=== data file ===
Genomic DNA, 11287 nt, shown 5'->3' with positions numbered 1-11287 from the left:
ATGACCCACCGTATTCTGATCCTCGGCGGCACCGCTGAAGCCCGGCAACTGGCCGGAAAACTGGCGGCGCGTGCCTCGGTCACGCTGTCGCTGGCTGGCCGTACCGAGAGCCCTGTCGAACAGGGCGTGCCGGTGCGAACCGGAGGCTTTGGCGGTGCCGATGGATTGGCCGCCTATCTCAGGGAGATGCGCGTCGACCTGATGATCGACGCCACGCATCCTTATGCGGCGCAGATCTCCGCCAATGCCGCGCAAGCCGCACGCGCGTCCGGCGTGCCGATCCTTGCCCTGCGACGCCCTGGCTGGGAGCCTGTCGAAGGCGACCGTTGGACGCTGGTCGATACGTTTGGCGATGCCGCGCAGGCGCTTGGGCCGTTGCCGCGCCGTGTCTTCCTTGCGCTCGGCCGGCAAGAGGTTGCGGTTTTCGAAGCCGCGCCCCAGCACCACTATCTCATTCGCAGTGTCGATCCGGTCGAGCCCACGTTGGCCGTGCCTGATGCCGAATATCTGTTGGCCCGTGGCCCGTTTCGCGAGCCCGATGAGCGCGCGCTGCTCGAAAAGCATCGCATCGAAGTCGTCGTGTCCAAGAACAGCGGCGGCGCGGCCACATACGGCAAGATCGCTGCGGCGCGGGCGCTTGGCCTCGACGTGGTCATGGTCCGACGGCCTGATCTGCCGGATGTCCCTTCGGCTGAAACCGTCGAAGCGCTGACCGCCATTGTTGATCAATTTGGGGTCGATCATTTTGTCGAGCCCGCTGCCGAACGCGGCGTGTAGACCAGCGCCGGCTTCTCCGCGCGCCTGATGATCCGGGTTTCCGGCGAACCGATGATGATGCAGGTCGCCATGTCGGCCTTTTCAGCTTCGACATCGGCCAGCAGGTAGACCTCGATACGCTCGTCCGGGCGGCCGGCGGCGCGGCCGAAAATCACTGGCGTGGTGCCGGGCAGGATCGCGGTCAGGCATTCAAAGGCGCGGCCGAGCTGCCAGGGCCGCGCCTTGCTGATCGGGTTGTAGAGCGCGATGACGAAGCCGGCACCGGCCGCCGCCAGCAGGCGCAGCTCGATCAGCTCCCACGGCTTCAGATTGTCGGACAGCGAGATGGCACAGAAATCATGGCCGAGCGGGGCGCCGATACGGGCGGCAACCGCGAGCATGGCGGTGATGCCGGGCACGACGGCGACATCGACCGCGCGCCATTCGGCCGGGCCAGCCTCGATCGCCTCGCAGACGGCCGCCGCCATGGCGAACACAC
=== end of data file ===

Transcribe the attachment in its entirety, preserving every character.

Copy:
Genomic DNA, 11287 nt, shown 5'->3' with positions numbered 1-11287 from the left:
ATGACCCACCGTATTCTGATCCTCGGCGGCACCGCTGAAGCCCGGCAACTGGCCGGAAAACTGGCGGCGCGTGCCTCGGTCACGCTGTCGCTGGCTGGCCGTACCGAGAGCCCTGTCGAACAGGGCGTGCCGGTGCGAACCGGAGGCTTTGGCGGTGCCGATGGATTGGCCGCCTATCTCAGGGAGATGCGCGTCGACCTGATGATCGACGCCACGCATCCTTATGCGGCGCAGATCTCCGCCAATGCCGCGCAAGCCGCACGCGCGTCCGGCGTGCCGATCCTTGCCCTGCGACGCCCTGGCTGGGAGCCTGTCGAAGGCGACCGTTGGACGCTGGTCGATACGTTTGGCGATGCCGCGCAGGCGCTTGGGCCGTTGCCGCGCCGTGTCTTCCTTGCGCTCGGCCGGCAAGAGGTTGCGGTTTTCGAAGCCGCGCCCCAGCACCACTATCTCATTCGCAGTGTCGATCCGGTCGAGCCCACGTTGGCCGTGCCTGATGCCGAATATCTGTTGGCCCGTGGCCCGTTTCGCGAGCCCGATGAGCGCGCGCTGCTCGAAAAGCATCGCATCGAAGTCGTCGTGTCCAAGAACAGCGGCGGCGCGGCCACATACGGCAAGATCGCTGCGGCGCGGGCGCTTGGCCTCGACGTGGTCATGGTCCGACGGCCTGATCTGCCGGATGTCCCTTCGGCTGAAACCGTCGAAGCGCTGACCGCCATTGTTGATCAATTTGGGGTCGATCATTTTGTCGAGCCCGCTGCCGAACGCGGCGTGTAGACCAGCGCCGGCTTCTCCGCGCGCCTGATGATCCGGGTTTCCGGCGAACCGATGATGATGCAGGTCGCCATGTCGGCCTTTTCAGCTTCGACATCGGCCAGCAGGTAGACCTCGATACGCTCGTCCGGGCGGCCGGCGGCGCGGCCGAAAATCACTGGCGTGGTGCCGGGCAGGATCGCGGTCAGGCATTCAAAGGCGCGGCCGAGCTGCCAGGGCCGCGCCTTGCTGATCGGGTTGTAGAGCGCGATGACGAAGCCGGCACCGGCCGCCGCCAGCAGGCGCAGCTCGATCAGCTCCCACGGCTTCAGATTGTCGGACAGCGAGATGGCACAGAAATCATGGCCGAGCGGGGCGCCGATACGGGCGGCAACCGCGAGCATGGCGGTGATGCCGGGCACGACGGCGACATCGACCGCGCGCCATTCGGCCGGGCCAGCCTCGATCGCCTCGCAGACGGCCGCCGCCATGGCGAACACAC